Everyone enjoys reading a good story, and every nonprofit has an impact story to tell. Sharing with your audience the impact your nonprofit has made plays a big role in your campaign impact and donor retention. Nonprofit storytelling may sound tedious and it does take thoughtful planning, but we have some helpful tips to make the process as simple and seamless as possible. Mastering this method will go far in helping to raise awareness and increase giving.
How Nonprofit Storytelling Increases Revenue
There are numerous reasons why nonprofit storytelling is important, but one of the key reasons is that it helps your nonprofit increase revenue and reach fundraising goals. Sharing real-life impact stories, especially ones that pull at the heartstrings, helps form an emotional bond and trust between you and your donors. This inspires them to continue to give and even give more.
Remember that donors would rather see too much content instead of not enough. Sharing impact through stories, videos, and testimonials using various forms of communication boosts your nonprofit’s content, helps you reach a broader audience, and recruit new donors.
Key Points to Consider When Telling Your Nonprofit's Story
Nonprofit storytelling is one of the best ways to share important facts and information about the work that your organization is doing. These shared impact stories give donors an understanding of the difference that they are making by giving to your cause, and it tells them that you value their giving.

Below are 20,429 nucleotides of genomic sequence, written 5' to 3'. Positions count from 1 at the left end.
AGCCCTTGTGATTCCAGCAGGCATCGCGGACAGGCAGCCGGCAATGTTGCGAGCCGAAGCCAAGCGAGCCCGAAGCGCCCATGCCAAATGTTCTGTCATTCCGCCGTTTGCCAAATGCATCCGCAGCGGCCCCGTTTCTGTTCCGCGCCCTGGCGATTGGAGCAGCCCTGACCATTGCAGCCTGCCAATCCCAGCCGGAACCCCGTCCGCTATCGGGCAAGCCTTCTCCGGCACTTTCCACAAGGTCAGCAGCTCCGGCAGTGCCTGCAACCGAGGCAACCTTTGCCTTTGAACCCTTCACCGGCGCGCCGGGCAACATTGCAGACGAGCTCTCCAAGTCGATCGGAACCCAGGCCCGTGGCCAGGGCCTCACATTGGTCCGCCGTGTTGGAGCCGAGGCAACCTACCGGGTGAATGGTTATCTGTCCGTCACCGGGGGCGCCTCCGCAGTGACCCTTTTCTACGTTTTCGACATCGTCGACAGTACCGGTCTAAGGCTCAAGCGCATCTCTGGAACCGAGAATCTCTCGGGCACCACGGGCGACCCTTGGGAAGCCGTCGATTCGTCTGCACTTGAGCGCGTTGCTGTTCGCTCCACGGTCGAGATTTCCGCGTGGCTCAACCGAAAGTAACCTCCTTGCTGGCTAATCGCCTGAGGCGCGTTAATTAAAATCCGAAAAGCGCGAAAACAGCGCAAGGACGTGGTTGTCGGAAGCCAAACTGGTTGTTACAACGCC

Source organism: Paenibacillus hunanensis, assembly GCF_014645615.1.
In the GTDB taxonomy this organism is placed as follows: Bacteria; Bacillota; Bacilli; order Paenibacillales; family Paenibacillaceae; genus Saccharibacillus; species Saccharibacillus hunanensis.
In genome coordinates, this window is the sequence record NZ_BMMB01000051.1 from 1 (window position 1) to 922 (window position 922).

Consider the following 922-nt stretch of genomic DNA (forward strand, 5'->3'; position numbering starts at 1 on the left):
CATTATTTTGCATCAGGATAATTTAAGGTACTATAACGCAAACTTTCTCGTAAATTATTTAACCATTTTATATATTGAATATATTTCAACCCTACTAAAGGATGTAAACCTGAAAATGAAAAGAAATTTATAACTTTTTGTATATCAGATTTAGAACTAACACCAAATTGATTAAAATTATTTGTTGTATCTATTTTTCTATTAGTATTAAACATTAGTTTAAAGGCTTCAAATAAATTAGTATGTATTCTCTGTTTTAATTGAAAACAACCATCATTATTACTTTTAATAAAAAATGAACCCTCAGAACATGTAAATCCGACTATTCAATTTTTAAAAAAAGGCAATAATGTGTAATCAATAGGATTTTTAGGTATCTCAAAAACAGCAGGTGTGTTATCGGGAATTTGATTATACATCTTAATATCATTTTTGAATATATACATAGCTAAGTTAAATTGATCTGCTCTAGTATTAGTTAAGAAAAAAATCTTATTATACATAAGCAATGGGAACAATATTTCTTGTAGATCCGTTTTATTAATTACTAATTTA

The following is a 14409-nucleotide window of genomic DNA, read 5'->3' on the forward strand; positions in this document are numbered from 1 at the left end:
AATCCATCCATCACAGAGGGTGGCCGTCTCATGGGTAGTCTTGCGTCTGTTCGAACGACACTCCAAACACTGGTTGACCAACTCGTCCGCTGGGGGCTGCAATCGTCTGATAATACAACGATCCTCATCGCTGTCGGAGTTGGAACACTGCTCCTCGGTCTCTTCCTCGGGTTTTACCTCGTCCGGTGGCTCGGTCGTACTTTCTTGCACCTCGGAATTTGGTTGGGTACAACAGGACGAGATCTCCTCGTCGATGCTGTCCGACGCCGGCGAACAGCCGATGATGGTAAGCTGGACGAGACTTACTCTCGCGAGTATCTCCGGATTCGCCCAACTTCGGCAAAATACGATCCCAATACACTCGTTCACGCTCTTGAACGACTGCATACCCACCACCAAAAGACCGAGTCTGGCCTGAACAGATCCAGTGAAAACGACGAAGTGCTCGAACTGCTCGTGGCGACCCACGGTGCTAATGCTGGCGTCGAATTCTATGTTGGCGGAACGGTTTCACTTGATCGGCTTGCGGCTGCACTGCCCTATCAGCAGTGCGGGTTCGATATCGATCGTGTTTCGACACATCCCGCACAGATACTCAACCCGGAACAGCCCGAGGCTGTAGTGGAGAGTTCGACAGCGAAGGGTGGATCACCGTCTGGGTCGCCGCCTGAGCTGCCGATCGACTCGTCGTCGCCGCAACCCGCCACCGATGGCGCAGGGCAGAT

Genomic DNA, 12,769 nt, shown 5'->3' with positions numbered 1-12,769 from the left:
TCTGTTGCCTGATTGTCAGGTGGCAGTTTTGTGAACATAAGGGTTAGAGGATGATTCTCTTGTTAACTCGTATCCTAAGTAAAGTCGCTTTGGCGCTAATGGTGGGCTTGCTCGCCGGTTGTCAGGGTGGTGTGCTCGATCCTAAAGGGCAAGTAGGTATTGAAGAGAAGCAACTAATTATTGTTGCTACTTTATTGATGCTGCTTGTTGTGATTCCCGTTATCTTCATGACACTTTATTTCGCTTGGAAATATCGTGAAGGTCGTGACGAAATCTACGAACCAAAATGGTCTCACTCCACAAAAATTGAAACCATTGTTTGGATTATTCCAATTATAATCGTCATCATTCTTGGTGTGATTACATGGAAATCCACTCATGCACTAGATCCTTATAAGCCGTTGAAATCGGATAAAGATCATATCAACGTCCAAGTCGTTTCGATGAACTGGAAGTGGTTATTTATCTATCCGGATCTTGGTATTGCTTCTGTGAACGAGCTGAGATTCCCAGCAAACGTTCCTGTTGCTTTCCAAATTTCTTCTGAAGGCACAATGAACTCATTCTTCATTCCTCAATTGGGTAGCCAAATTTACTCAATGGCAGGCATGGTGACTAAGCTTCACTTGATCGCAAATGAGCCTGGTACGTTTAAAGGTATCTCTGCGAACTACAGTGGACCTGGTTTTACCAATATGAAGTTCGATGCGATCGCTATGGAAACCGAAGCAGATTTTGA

When constructing your nonprofit’s story, consider your audience and ask the following questions:
- Who are you trying to reach?
- What are you trying to say in this story?
- Does your impact story feature a problem and offer a solution?
- What type of emotion do you want your readers to feel when they read this story?
- What communication method will you use to put it out there?
Make An Emotional Connection
While writing your nonprofit’s story, focus on making an emotional connection with your donors. Chances are, donors already feel a connection to your cause when they first give. Sharing impact stories based on real people and real events is your opportunity to capitalize on that connection and make it even stronger. Doing this will only enhance their affinity for your organization and what you are striving to do.